How to Describe Russia's Ukraine Terror
Call it 'ISIS-on-Steroids,' says Intel Insider and Psychiatrist David Charney.
Terrorism, I fear, is losing its sting. Not the act, of course, but the word. It’s being flung around to encompass all manner of horrible acts.
I was prompted to dwell on this subject by a recent article in The Atlantic by the respected foreign affairs columnist and Russia expert Anne Applebaum. “In truth,” she wrote, “the war in Ukraine now has a different nature than most of the wars we have seen this century…something else is happening, something that looks less like war and more like multiple acts of terrorism… important is calling things by their real names.”
True enough. My only complaint is that while use of the word terrorism is precisely correct, the word itself has begun to lose its impact. These days, “terrorism” shows up everywhere, with the unfortunate result that we are getting inured and numb to it. What is amiss is a sense of scale. Are there any metrics for sizing the scale of terrorism? I don’t know of any.
Scale is important. Size matters. For example, for earthquakes, we have the Richter Scale. It’s a logarithmic scale. Increasing from 1 to 2 on the Richter Scale is not like going up from 72 degrees to 73 degrees Fahrenheit. Fahrenheit degrees are arithmetic. Logarithmic means an exponential difference. Like the decibel scale for sound volume, it’s not an increase of one degree added to another. Each step of a logarithmic scale can be twice or even ten times more.
While Applebaum is right to use terrorism to describe Russian missile strikes on civilian centers, the word alone has lost its ability to convey a sense of weight. Do we need another word for the deliberate aerial bombardment of civilians by a nation’s military forces? Whatever, we must develop a better grasp of estimating the scale of Russia’s horrific assaults directed at non-combatants, older men, women and children, not to mention the basic civilian infrastructure of all kinds, including hospitals, kindergartens, etc. Of course, Moscow was well practiced at such techniques, from Grozny to Aleppo.
One way to correct the ambiguity of the term terrorism is to attach an emotional weight to it—a weight based not on scientific numbers as described above but rather on an emotional weight based on what we have collectively shared in the news over the last decade.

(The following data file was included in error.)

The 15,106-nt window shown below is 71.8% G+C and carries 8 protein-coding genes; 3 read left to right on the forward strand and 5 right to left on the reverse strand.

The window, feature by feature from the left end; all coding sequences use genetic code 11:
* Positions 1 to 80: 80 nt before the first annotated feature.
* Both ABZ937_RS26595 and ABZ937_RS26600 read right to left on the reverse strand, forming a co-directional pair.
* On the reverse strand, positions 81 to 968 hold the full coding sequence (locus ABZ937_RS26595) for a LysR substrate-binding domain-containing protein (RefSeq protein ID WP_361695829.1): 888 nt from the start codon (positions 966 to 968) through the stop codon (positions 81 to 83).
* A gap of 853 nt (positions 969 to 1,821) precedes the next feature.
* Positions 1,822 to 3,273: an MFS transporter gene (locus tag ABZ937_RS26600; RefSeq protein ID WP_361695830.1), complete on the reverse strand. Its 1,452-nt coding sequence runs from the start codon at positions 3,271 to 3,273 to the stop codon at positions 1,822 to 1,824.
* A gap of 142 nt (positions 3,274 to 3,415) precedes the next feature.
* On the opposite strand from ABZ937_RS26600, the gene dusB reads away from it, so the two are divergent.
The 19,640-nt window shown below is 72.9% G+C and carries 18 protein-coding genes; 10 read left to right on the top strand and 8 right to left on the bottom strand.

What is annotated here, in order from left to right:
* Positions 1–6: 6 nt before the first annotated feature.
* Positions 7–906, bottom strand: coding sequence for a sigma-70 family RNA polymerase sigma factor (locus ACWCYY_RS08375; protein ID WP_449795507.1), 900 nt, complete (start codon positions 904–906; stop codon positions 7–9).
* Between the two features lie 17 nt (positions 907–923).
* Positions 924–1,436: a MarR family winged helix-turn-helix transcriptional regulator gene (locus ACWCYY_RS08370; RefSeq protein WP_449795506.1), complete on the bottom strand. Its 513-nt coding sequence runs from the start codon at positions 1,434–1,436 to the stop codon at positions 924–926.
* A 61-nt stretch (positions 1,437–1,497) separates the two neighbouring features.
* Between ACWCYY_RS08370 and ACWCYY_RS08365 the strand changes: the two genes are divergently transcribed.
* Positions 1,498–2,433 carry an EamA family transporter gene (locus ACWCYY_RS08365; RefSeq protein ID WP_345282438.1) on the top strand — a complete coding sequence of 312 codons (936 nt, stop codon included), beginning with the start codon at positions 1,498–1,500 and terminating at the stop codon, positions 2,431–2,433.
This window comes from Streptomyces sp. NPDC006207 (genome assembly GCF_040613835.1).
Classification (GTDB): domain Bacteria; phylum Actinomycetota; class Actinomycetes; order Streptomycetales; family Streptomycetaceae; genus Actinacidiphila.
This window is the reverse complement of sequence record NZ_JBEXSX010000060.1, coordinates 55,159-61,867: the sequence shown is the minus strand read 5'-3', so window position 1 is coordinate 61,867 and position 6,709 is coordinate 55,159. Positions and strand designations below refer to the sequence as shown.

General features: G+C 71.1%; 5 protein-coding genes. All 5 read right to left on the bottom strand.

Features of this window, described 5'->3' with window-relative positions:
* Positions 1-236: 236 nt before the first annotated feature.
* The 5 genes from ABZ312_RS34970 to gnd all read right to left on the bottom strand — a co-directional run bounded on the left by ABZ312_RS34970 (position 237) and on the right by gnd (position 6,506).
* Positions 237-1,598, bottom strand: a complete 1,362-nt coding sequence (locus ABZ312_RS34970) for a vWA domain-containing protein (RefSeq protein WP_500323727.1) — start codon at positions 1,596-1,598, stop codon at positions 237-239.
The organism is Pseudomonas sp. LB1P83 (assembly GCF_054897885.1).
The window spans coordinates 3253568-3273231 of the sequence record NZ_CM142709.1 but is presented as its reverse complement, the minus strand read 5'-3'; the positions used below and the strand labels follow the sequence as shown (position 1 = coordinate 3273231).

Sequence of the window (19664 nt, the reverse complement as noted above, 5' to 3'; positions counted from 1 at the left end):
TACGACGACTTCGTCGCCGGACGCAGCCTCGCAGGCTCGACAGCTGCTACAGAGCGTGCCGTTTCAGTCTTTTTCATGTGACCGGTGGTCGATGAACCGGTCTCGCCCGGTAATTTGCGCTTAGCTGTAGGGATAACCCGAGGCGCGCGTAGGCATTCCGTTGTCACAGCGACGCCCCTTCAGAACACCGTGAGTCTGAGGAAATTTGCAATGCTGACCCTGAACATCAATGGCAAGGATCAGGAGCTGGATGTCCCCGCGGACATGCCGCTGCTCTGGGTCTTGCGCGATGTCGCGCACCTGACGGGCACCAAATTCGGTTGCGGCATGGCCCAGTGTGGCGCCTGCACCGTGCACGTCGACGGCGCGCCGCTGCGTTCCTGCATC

We all have read disgusting accounts of the incredibly brutal and depraved acts of ISIS. Headlines about the latest savage act by ISIS or its imitators have made us all cringe, even flinch from reading the details, much less look at photographs of the human carnage. We have felt fortunate that we were not intelligence agency analysts who had to watch ISIS videos that were the equivalent of real-life snuff films.
On a 10-point scale for terrorism where Russia is one of the players, ISIS rates a 10—bottom of the heap.
Equating Russia in Ukraine with ISIS, however, creates an emotional impact that is far more vivid, one that anyone can understand. (And no doubt it’s been very deliberately employed by Volodymyr Zelensky.) We can’t forget what we’ve read and seen of ISIS and how we all felt about its horrific behavior. However, Russia is not a sub-state actor like ISIS. It’s a world class superpower. Thus, Russia is ISIS writ large.
Russia is ISIS on steroids. We should not hesitate to speak emphatically about the moral equivalency of Russia and ISIS. Let’s use every attack to heap more shame onto Moscow’s genocidal practices in Ukraine. Maybe it will help stiffen the world’s resistance to it.
Sure, we can concede that the Soviet Red Army brought historic honor and glory to its name from its leading role in defeating Nazi Germany. Likewise, we should resist any attempts to condemn all Russians—many of whom have paid a heavy price for protesting the autocracy Vladimir Putin has imposed on them—for the barbarism of their troops in Ukraine. But there today the Russian military has squandered whatever was left of its ancestors’ justly earned, but long, long ago fame. It has, in fact, turned into an industrial-scale ISIS.
It deserves its ignominy. It deserves to be called out.
David Charney is an Alexandria, Va. psychiatrist specializing in the minds of insider spies. He has conducted multiple interviews with three convicted traitors, including Robert Hanssen. Find him at NOIR4USA.com.
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